Proposed "sensitive places" law scaled back after public outcry

Mark Humphrey

When Hawaii County lawmakers held their first public hearing on an ordinance restricting where concealed carry holders can exercise their right to keep and bear arms, they heard from dozens of gun owners and residents who complained that the proposal was far too broad and infringed on their Second Amendment rights. Somewhat surprisingly, several county council members expressed reservations of their own, and the bill was tabled for a few weeks while tweaks were made.

Today, the public got its first look at the revised proposal, and while the measure still contains several “gun-free zones” that aren’t likely to stand up to court scrutiny, this is the first blue-state response to the Supreme Court’s decision in NYSRPA v. Bruen that I’ve seen that at least half-heartedly recognizes the right to bear arms for self-defense in public rather than attempting to regulate it out of existence.

The original list of “sensitive places” outlined in the county’s concealed carry ordinance bore a close resemblance to the expansive number of “gun-free zones” included in New York’s “Concealed Carry Improvement Act”, hospitals and healthcare facilities; schools (both K-12 and colleges and universities) and day care centers, playgrounds and parks, all houses of worship, public transit, private property “open to the public”, and all businesses that serve alcohol among them.

The newly revised proposal removes many of those “gun-free zones” outright, while modifying others.

[Council Vice Chairman Aaron] Chung’s amendment, which had input from the Hawai‘i Police Department, adds a clause saying guns would be prohibited except where permission is granted at schools, colleges, universities or places where people are assembled for educational purposes. It removes language that originally included where people are assembled for literary or scientific purposes as well. The same clause was added in reference to day care centers, but playgrounds, parks and/or other places where children gather remain in the proposed bill.

I don’t think the ban on parks and playgrounds is going to hold up in court, given that there’s no evidence the state of Hawaii or Hawaii County treats them as “sensitive” in any way. There are no metal detectors or fences surrounding all parks, and no dedicated police presence at all parks or playgrounds either.

As I said, the new bill isn’t perfect by any means, but it’s still a substantial improvement.

It removes “any” churches, instead prohibiting carrying firearms at churches except where permission is granted by the administrator of the church facility or congregation.

The amendment also removes places where people are assembled for an event, social gathering, rally, demonstration or public exhibition that requires a permit and bars, restaurants and establishments that serve intoxicating beverages, which would be covered by the private property open to the public clause.

It took out courthouses and judiciary buildings, since they are government buildings, which remain in the measure. It also removed accompanying parking lots attached to those buildings.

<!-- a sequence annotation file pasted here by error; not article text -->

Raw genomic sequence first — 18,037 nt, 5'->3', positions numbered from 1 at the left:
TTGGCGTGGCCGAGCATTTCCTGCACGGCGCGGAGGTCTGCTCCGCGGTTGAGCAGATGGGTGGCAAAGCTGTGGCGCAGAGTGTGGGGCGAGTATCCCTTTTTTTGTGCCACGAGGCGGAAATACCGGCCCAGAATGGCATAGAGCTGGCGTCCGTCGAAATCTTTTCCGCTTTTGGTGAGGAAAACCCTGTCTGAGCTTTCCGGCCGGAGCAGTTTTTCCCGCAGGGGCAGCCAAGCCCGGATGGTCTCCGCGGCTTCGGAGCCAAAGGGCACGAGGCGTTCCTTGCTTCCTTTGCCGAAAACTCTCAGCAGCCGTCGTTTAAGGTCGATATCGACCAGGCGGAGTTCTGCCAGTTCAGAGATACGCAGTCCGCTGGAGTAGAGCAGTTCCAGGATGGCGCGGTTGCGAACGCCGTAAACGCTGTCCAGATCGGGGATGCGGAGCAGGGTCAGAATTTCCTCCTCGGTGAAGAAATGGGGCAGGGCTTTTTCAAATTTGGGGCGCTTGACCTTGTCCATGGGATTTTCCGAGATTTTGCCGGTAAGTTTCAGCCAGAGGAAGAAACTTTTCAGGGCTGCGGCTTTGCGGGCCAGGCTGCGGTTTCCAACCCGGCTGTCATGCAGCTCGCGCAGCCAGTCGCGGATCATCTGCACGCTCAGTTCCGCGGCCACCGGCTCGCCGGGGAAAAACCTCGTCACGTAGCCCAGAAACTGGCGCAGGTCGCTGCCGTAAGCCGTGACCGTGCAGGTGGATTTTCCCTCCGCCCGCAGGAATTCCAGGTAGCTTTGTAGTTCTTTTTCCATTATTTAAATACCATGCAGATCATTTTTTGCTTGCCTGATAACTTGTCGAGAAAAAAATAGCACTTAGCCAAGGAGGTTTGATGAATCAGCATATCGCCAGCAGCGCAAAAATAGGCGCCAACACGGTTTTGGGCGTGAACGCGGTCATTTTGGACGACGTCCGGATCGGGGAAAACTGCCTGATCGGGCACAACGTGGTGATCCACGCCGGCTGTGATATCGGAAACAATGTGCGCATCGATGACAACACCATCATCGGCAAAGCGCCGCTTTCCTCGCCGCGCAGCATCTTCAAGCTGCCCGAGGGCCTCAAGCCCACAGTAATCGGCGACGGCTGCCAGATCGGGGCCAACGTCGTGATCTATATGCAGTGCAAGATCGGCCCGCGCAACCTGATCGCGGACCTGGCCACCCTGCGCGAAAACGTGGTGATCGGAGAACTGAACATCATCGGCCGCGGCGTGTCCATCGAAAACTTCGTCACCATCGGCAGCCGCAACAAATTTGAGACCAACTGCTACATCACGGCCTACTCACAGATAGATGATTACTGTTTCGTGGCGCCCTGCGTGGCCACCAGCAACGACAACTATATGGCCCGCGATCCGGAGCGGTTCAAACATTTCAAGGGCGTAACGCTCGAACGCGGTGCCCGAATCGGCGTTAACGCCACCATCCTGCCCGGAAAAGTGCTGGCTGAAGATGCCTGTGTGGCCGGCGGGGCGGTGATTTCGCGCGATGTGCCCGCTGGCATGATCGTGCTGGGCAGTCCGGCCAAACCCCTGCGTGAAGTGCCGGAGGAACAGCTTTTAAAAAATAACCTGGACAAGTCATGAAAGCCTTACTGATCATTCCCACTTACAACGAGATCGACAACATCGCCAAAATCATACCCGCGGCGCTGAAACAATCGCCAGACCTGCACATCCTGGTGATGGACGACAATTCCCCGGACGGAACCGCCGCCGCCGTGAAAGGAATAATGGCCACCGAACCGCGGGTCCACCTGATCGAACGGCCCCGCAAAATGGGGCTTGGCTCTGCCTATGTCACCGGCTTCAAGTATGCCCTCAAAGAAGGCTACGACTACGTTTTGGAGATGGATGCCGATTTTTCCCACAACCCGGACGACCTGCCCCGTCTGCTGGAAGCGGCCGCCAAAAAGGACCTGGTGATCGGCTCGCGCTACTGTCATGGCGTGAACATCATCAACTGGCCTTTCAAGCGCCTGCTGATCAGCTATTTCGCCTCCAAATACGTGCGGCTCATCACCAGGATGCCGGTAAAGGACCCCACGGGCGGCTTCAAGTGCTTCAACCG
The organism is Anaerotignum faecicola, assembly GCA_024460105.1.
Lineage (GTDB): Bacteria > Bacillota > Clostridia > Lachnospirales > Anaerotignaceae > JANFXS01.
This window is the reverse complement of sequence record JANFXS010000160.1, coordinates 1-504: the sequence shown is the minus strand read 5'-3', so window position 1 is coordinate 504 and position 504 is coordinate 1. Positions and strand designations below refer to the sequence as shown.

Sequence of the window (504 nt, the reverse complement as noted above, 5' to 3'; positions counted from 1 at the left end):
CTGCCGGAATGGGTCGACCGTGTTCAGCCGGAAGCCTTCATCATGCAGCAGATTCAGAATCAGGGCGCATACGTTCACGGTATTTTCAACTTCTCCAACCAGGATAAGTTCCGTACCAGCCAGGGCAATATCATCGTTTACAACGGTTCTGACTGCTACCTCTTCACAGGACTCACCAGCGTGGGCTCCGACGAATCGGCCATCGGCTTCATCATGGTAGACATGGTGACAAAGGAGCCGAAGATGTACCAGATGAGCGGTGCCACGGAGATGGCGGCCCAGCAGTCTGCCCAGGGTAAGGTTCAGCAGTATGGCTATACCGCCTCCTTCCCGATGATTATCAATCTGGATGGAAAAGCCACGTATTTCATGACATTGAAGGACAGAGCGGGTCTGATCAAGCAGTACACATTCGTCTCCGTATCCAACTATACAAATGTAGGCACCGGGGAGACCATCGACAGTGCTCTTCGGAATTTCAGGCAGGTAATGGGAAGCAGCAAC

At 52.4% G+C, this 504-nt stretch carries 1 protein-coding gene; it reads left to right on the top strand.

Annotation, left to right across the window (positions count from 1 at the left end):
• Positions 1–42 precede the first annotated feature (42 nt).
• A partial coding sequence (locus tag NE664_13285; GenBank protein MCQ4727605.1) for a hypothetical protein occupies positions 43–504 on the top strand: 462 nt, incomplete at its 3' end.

The amendment also changes the wording surrounding private property open to the public to say the prohibition would be applied to places where it is conspicuously posted that the public carrying of firearms is not allowed.

When it comes to private property, the Hawaii County Council has basically reversed its earlier position. Instead of banning guns from private property by default as originally planned, concealed carry would be allowed by default with property owners (in most circumstances) given the option to opt-out. That’s a major improvement to the original bill, and it’s in line with the practice in the vast majority of other states.

Banning concealed carry from all government buildings, however, is still far too broad and is likely to encompass locations that aren’t “sensitive” by any stretch of the imagination. I’ve not been able to find a copy of the amended bill, but if the prohibition on concealed carry on public transit is also still included in the proposed ordinance, that’s another deficiency that will likely face a court challenge.

I don’t think the Hawaii County Council got it quite right, but some credit is due for what looks like an honest attempt to reckon with the fact that the right to bear arms is real and must be respected. Given what we’ve seen in places like New York, New Jersey, and California in the wake of the Bruen decision, this is a very positive sign. Unfortunately, this is a county ordinance, and state lawmakers may very well try to impose New York-style “gun-free zones” all across the islands when the legislature convenes in January. I have no doubt that the same folks who turned out in large numbers to oppose Hawaii County’s proposed restrictions will be happy to testify at the state capitol, but I’m not nearly as confident that the Democrats who hold a supermajority in both chambers will be as willing to listen as their county counterparts.